Genetically engineered animal models of Parkinson’s disease: From worm to rodent

Ludivine S Breger, Marie T Fuzzati Armentero
Eur J Neurosci. 2019-02; :
DOI: 10.1111/ejn.14300

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1. Eur J Neurosci. 2019 Feb;49(4):533-560. doi: 10.1111/ejn.14300. Epub 2018 Dec 27.

Genetically engineered animal models of Parkinson’s disease: From worm to rodent.

Breger LS(1), Fuzzati Armentero MT(2).

Author information:
(1)Institut des Maladies Neurodégénératives, CNRS UMR 5293, Centre Broca Nouvelle
Aquitaine, Université de Bordeaux, Bordeaux cedex, France.
(2)Laboratory of Functional Chemistry, IRCCS Mondino Foundation, Pavia, Italy.

Parkinson’s disease (PD) is a progressive neurological disorder characterised by
aberrant accumulation of insoluble proteins, including alpha-synuclein, and a
loss of dopaminergic neurons in the substantia nigra. The extended
neurodegeneration leads to a drop of striatal dopamine levels responsible for
disabling motor and non-motor impairments. Although the causes of the disease
remain unclear, it is well accepted among the scientific community that the
disorder may also have a genetic component. For that reason, the number of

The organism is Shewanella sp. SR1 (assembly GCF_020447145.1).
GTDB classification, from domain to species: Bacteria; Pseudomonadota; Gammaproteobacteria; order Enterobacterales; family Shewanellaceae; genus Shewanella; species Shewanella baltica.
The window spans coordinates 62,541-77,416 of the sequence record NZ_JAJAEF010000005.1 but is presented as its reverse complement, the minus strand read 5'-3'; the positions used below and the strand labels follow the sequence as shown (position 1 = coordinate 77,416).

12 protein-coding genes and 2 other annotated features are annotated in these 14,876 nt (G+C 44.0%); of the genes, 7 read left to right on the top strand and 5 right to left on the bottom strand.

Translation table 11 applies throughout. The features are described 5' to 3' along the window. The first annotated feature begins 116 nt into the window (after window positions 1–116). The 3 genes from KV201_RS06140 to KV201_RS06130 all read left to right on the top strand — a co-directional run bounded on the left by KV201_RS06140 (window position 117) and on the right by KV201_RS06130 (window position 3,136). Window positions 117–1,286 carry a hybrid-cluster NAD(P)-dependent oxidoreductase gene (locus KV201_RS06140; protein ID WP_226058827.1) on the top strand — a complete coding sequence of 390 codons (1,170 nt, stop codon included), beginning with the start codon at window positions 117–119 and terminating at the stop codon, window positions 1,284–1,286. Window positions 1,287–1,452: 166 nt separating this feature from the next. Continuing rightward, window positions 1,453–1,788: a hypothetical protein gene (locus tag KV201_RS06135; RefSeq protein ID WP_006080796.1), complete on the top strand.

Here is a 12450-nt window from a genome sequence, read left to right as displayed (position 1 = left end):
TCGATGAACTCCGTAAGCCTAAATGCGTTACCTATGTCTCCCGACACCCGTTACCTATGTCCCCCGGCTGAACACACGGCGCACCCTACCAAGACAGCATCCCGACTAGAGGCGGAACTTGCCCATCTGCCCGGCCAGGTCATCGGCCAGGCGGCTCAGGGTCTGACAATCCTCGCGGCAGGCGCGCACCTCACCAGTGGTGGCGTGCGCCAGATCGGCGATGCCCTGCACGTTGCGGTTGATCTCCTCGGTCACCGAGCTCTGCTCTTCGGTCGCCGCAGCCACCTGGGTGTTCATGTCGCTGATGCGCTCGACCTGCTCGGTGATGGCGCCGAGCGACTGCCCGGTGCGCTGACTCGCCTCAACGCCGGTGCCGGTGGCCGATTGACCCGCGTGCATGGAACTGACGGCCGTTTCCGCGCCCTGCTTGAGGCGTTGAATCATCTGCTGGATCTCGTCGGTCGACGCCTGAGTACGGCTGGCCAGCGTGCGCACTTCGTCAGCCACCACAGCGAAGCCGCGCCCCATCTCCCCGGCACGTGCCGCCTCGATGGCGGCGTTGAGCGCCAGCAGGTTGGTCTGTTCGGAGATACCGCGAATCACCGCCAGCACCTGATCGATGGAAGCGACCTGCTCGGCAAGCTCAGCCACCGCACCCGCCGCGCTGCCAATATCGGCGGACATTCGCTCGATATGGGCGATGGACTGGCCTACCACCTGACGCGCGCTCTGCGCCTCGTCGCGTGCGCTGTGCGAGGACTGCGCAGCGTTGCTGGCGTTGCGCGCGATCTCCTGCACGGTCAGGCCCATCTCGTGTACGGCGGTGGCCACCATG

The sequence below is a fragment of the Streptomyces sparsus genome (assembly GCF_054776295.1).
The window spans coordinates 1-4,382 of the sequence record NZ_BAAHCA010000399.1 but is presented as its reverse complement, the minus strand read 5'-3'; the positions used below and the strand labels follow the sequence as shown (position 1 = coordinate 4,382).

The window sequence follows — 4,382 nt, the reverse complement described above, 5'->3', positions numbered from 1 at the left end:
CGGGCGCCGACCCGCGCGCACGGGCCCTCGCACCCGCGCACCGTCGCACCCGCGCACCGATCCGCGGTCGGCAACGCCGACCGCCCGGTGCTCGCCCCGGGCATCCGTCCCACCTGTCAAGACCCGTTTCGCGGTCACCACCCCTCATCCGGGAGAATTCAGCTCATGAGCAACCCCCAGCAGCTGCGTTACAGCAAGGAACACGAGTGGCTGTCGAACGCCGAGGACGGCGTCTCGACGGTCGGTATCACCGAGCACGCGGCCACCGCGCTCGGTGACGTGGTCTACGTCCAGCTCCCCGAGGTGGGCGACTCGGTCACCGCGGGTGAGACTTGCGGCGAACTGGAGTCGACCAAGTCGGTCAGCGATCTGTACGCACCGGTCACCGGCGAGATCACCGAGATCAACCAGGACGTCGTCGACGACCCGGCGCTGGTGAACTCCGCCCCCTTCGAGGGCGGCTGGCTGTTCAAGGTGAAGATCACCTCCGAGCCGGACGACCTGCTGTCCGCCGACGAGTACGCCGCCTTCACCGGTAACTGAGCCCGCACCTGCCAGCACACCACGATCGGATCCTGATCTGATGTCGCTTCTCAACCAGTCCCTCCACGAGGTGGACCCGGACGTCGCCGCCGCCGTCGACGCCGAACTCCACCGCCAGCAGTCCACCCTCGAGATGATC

genetically engineered animal models has greatly increased over the past two
decades, ranging from invertebrates to more complex organisms such as mice and
rats. This trend is growing as new genetic variants associated with the disease
are discovered. The EU Joint Programme – Neurodegenerative Disease Research
(JPND) has promoted the creation of an online database aiming at summarising the
different features of experimental models of Parkinson’s disease. This review
discusses available genetic models of PD and the extent to which they adequately
mirror the human pathology and reflects on future development and uses of
genetically engineered experimental models for the study of PD.

© 2018 Federation of European Neuroscience Societies and John Wiley & Sons Ltd.

DOI: 10.1111/ejn.14300
PMID: 30552719

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